Le Frisson des Vampires (1971) poster

Le Frisson des Vampires (1971)


aka Sex and the Vampire; The Terror of the Vampires; Shiver of the Vampire; Thrill of the Vampire

France. 1971.


Director/Producer – Jean Rollin, Screenplay – Jean Rollin & Monique Natan, Photography – Jean-Jacques Renon, Music – Groupe Ecanthus, Art Direction – Michel Delasalles. Production Company – Filmes Modernes/Les Films ABC.


Dominique (Isolde), Sandra Julien (Isa), Jean-Marie Durand (Anthony), Nicole Nancel (Isabelle)


A honeymooning couple, Anthony and Isa, stop off to visit the castle of her cousins, only to be informed by the two loyal women servants that the cousins are dead. Isa does not want to consummate their marriage and pushes Anthony away from her. Isa is then seduced by the vampire Isolde. Next, the two cousins rise from the tomb, proving to be vampires too, but opposed to Isolde. As Isa goes over to the vampire side, Anthony tries to stop the vampire menace.

French director Jean Rollin began making arty vampire films on next-to-no budgets, beginning with The Rape of the Vampire (1968) and La Vampire Nue (1970). Rollin languished in relative obscurity, bar some badly cut US releases, until his name was praised by genre critic David Pirie and his films subsequently championed by the Psychotronic press in their ever-increasing search of more exotic cinema. Since the 1970s, Jean Rollin’s work has moved toward the increasingly more commercial and at the same time far less satisfying genre material, as well as various works of non-genre erotica. (See below for a full list of Jean Rollin’s genre films).

The case for Jean Rollin may well have been overstated. Le Frisson des Vampires, one of the lynchpins in the Rollin oeuvre, is a film that seems caught between an adolescent prurience on one hand and the arty pretensions of a first year film school student on the other. It has its occasional moments of surreal glory – a vampire that sleeps inside a grandfather clock and only rises at midnight (and the accompanying image of a female victim draped willingly around the clock waiting for her to awaken); the pre-Madonna-esque image of a vampire wearing giant spiked black nipple caps; skulls in a goldfish bowl and the like.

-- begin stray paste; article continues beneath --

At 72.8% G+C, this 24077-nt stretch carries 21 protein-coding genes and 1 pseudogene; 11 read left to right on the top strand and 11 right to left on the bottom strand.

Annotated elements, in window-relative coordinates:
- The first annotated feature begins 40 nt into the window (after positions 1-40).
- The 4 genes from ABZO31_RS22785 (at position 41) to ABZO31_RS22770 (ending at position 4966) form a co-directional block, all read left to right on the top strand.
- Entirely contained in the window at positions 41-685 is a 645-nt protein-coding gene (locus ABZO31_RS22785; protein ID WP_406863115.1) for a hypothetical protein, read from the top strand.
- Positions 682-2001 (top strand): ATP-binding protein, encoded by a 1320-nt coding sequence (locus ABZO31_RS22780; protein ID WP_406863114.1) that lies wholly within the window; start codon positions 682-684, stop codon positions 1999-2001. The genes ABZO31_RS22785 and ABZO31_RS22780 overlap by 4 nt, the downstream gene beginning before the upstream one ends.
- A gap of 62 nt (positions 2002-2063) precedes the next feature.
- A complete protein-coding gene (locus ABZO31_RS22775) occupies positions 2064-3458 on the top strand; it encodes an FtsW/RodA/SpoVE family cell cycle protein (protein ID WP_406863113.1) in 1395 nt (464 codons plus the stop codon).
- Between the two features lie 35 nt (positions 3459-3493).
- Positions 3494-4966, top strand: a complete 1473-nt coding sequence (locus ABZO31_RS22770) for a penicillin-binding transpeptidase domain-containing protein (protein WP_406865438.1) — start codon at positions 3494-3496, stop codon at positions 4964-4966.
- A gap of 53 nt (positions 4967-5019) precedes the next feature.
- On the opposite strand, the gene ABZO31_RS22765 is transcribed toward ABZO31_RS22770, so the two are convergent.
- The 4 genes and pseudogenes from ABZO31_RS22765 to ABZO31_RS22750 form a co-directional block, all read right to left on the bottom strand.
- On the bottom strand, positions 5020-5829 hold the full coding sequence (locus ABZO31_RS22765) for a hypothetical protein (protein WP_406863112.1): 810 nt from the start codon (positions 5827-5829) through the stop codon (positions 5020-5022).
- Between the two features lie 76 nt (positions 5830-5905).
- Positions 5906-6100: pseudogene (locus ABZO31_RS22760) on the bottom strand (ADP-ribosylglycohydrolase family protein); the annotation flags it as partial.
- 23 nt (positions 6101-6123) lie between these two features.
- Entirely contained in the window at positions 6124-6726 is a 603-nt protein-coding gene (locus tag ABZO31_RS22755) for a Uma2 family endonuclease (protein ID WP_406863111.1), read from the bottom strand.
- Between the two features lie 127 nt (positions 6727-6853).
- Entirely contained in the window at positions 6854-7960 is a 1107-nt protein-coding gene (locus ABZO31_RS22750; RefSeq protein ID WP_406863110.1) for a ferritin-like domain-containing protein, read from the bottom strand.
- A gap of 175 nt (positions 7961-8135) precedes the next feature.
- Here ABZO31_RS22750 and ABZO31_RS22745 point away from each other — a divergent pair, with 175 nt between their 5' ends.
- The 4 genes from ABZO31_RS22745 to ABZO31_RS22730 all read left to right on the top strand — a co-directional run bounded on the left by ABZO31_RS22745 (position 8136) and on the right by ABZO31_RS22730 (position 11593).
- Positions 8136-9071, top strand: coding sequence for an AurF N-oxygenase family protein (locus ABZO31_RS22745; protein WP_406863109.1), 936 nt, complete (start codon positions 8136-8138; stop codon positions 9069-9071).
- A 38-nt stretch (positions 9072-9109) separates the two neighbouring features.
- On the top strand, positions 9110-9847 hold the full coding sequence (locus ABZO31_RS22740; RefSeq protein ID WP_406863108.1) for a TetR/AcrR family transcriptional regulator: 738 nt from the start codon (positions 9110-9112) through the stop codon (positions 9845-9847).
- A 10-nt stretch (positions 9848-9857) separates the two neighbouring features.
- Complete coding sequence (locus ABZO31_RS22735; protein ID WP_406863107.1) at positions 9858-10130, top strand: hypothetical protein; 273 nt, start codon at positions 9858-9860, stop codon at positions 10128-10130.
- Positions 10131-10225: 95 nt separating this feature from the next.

On the other hand, these, which are always the points that Jean Rollin’s admirers light upon, are interspersed with long moments of almost near plotless incoherence. Rollin’s surrealist images – coffins in the middle of a ruined abbey, naked women emerging out of grandfather clocks and giant ornate chimney places – seem inserted less with logical purpose in mind and more for the visual image each provides. The rest of the time the plot seems assembled in order to display as many women in a state of undress as possible.

The vampire Isolde (Dominique) emerges from her resting place inside a grandfather clock in Le Frisson des Vampires (1971)
The vampire Isolde (Dominique) emerges from her resting place inside a grandfather clock

What plot there is is occasionally reminiscent of Harry Kumel’s Daughters of Darkness (1971), which came out around the same time and also a featured a newlywed couple being seduced by vampires in an ornate old building. Indeed, some of the glimpses of the background here – that of internecine warfare between the vampire camps over who is closest to the true bloodline – offer a story that is often potentially more intriguing than the one Kumel’s film has.

There are elements of the film – the swinging electric rock score, the zombified hippie chick disciples that go gaily dancing off together at the end – that make Le Frisson des Vampires seem to be born more of drug-induced 1960s fantasia than of anything to do with the vampire film, something a number of other 1970s horror films – I Drink Your Blood (1970), The Velvet Vampire (1971) and Deathmaster (1972) – also exploited. Certainly, in the burgeoning field of vampire erotica – a early 1970s trend that Le Frisson des Vampires was one of the first to explore – it is a film that displays its sexuality with far more confidence and openness than the giggly adolescence of Hammer’s The Vampire Lovers (1970).

Jean Rollin’s other genre films are:- The Rape of the Vampire (1968), The Naked Vampire (1970), Virgins and Vampires/Caged Virgins (1971), The Iron Rose (1973), Demoniacs/Curse of the Living Dead (1974), Lips of Blood (1975), Pesticide/The Grapes of Death (1978), Fascination (1979), The Night of the Hunted (1980), Zombies Lake (1981), The Living Dead Girl (1982), Two Orphan Vampires (1997), The Fiancee of Dracula (2002), Night of the Clocks (2007) and The Mask of Medusa (2010).

Trailer here

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